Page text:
Tuesday, September 09, 2014

The Chitlin’ Circuit and the Road to Rock’n’Roll by Preston Lauterbach

This book is dedicated to the history of the "chitlin' circuit" - the (mostly) small-town black music
circuit that catered to the African-American musicians who could not play the white music halls, either due solely to their race or because of the style of music that they played. The circuit's audience were mostly poorer blacks (hence the "chitlin'" portion of the name - the cheap food available at many of these places) and the music reflected their tastes.

There is a fair amount of pre-r’n’r history of the circuit and the reason why it came about, which is very informative and gives you a back story to many small-town/small-city scenes, along with the trend from big-band to smaller, jumpin’ combos to r’n’r groups, before it moves into the r’n’r years. These start with Jackie Brenston and Ike Turner’s “Rocket 88” and move to Lowell Fulson, who had Ray Charles leading his band, and who gave B.B.King his first hit, “Three O’Clock in the Morning”. From there we go to Little Richard and Esquerita and Johnny Ace and James Brown – all who managed varying levels of crossover and influenced each other. Of course, there are many more characters involved, from musicians to bookers to DJ's to promoters to music hall owners and many, many more.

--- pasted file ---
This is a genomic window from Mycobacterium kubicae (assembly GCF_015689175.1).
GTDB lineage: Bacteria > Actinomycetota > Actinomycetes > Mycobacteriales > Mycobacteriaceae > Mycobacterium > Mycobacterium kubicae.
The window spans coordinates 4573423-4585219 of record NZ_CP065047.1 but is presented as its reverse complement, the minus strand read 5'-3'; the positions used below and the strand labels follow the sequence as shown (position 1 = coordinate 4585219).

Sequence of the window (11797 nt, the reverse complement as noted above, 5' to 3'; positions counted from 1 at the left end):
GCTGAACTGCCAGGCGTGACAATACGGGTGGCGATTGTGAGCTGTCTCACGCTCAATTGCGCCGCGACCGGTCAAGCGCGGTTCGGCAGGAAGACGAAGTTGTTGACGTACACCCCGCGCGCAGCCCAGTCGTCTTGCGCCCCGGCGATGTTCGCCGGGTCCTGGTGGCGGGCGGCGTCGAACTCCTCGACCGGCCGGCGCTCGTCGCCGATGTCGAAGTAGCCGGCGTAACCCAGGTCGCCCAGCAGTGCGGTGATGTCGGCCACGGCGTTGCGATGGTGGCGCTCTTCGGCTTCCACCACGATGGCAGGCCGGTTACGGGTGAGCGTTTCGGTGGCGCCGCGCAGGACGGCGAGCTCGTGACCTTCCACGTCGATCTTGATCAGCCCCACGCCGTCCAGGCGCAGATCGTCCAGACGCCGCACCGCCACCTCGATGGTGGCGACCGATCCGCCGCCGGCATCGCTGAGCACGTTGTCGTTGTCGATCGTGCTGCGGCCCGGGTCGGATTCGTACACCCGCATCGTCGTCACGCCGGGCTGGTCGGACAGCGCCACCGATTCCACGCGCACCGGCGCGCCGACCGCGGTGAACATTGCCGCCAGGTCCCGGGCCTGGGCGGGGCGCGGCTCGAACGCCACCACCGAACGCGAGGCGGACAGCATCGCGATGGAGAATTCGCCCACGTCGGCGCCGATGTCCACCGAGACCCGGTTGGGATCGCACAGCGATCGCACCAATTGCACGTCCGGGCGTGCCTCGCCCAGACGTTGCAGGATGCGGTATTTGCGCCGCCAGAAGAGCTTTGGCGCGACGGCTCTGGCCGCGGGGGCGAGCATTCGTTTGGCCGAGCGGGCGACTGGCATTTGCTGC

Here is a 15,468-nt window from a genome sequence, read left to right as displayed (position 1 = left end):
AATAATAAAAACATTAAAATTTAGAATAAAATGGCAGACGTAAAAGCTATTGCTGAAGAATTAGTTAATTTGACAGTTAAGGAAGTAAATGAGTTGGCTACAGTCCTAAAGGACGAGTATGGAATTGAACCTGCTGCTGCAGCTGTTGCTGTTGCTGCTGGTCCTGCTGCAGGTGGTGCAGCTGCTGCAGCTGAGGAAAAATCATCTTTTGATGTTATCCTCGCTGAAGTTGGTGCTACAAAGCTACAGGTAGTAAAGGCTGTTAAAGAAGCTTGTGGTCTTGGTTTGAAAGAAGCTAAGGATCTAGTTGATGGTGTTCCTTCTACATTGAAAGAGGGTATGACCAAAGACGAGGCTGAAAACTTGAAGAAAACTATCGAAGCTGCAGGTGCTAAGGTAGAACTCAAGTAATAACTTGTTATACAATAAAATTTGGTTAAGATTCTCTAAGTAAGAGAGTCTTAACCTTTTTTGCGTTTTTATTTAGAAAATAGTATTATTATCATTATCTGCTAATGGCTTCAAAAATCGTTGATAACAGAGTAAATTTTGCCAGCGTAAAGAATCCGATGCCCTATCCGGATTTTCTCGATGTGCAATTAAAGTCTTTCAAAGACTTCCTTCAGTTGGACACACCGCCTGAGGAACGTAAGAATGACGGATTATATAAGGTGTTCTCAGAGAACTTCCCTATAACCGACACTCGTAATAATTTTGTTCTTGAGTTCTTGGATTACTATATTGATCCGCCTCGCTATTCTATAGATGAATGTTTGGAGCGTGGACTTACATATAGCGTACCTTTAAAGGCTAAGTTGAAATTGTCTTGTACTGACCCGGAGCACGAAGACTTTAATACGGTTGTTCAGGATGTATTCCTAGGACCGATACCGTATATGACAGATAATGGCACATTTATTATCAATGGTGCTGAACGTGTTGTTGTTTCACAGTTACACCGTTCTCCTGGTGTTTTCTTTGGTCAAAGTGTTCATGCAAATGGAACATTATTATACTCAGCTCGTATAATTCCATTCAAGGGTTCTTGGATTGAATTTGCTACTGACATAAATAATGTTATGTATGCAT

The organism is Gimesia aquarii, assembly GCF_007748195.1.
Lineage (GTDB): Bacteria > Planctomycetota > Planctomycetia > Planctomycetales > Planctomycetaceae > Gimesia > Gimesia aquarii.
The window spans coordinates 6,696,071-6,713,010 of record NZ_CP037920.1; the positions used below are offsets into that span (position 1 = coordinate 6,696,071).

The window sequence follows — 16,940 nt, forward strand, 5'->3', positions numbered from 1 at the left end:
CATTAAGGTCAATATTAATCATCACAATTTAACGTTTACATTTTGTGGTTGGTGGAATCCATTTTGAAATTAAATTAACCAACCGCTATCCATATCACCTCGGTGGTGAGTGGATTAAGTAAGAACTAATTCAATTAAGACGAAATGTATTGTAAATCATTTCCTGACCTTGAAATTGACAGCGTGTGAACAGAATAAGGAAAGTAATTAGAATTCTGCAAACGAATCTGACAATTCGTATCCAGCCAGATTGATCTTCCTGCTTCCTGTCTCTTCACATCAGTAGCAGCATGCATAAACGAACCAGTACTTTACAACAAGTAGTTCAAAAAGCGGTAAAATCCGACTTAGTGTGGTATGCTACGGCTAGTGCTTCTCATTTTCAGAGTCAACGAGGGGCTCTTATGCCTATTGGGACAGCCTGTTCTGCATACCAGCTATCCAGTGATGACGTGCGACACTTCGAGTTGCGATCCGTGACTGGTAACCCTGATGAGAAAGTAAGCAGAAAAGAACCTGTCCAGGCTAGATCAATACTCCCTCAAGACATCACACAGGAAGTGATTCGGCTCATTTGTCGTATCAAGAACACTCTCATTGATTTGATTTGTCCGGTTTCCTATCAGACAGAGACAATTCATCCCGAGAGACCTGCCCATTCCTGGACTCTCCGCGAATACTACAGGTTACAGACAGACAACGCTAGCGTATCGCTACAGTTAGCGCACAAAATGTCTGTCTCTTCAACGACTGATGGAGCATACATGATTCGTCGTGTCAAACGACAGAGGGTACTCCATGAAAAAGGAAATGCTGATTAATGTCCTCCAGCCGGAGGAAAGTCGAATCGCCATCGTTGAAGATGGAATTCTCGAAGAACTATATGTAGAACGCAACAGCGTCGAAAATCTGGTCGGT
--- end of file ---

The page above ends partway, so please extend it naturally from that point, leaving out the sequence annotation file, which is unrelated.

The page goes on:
Personally, I would have liked to have heard more stories of the rock'n'rollers who started in this circuit in the 50's and 60's, but there is a lot of info here and it is quite interesting. Desegregation caused the disintegration of many/most cities' "strolls" (the black boulevards that included the halls/bars/businesses that made up the circuit) and hence the dissolving of most of the circuit, whether for good or bad. 

Certainly not a definitive story, but plenty of info that I never knew. A cool story with lots of wild characters.